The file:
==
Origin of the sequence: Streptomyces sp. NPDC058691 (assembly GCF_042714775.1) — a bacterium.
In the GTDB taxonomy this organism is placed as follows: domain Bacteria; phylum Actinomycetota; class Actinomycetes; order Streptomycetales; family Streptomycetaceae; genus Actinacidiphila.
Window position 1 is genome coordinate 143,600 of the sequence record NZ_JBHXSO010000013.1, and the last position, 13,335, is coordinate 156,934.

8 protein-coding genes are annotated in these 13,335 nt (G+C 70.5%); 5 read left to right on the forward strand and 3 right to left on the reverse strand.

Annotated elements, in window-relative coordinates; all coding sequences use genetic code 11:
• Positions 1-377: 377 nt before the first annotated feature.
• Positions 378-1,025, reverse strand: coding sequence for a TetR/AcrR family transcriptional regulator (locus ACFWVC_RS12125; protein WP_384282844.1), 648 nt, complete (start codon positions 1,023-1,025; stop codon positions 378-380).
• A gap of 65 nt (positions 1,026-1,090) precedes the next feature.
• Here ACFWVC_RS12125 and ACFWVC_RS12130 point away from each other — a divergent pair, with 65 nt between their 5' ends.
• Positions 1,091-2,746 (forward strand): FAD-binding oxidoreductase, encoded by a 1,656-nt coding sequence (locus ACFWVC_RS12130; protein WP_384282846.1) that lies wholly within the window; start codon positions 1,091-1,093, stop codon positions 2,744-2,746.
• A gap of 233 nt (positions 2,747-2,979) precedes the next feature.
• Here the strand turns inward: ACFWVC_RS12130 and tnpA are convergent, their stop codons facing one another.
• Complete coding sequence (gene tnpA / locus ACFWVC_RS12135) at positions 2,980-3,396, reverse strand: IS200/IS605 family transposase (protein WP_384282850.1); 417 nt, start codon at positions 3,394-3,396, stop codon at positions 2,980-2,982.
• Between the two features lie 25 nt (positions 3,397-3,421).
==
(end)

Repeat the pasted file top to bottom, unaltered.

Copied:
Origin of the sequence: Streptomyces sp. NPDC058691 (assembly GCF_042714775.1) — a bacterium.
In the GTDB taxonomy this organism is placed as follows: domain Bacteria; phylum Actinomycetota; class Actinomycetes; order Streptomycetales; family Streptomycetaceae; genus Actinacidiphila.
Window position 1 is genome coordinate 143,600 of the sequence record NZ_JBHXSO010000013.1, and the last position, 13,335, is coordinate 156,934.

8 protein-coding genes are annotated in these 13,335 nt (G+C 70.5%); 5 read left to right on the forward strand and 3 right to left on the reverse strand.

Annotated elements, in window-relative coordinates; all coding sequences use genetic code 11:
• Positions 1-377: 377 nt before the first annotated feature.
• Positions 378-1,025, reverse strand: coding sequence for a TetR/AcrR family transcriptional regulator (locus ACFWVC_RS12125; protein WP_384282844.1), 648 nt, complete (start codon positions 1,023-1,025; stop codon positions 378-380).
• A gap of 65 nt (positions 1,026-1,090) precedes the next feature.
• Here ACFWVC_RS12125 and ACFWVC_RS12130 point away from each other — a divergent pair, with 65 nt between their 5' ends.
• Positions 1,091-2,746 (forward strand): FAD-binding oxidoreductase, encoded by a 1,656-nt coding sequence (locus ACFWVC_RS12130; protein WP_384282846.1) that lies wholly within the window; start codon positions 1,091-1,093, stop codon positions 2,744-2,746.
• A gap of 233 nt (positions 2,747-2,979) precedes the next feature.
• Here the strand turns inward: ACFWVC_RS12130 and tnpA are convergent, their stop codons facing one another.
• Complete coding sequence (gene tnpA / locus ACFWVC_RS12135) at positions 2,980-3,396, reverse strand: IS200/IS605 family transposase (protein WP_384282850.1); 417 nt, start codon at positions 3,394-3,396, stop codon at positions 2,980-2,982.
• Between the two features lie 25 nt (positions 3,397-3,421).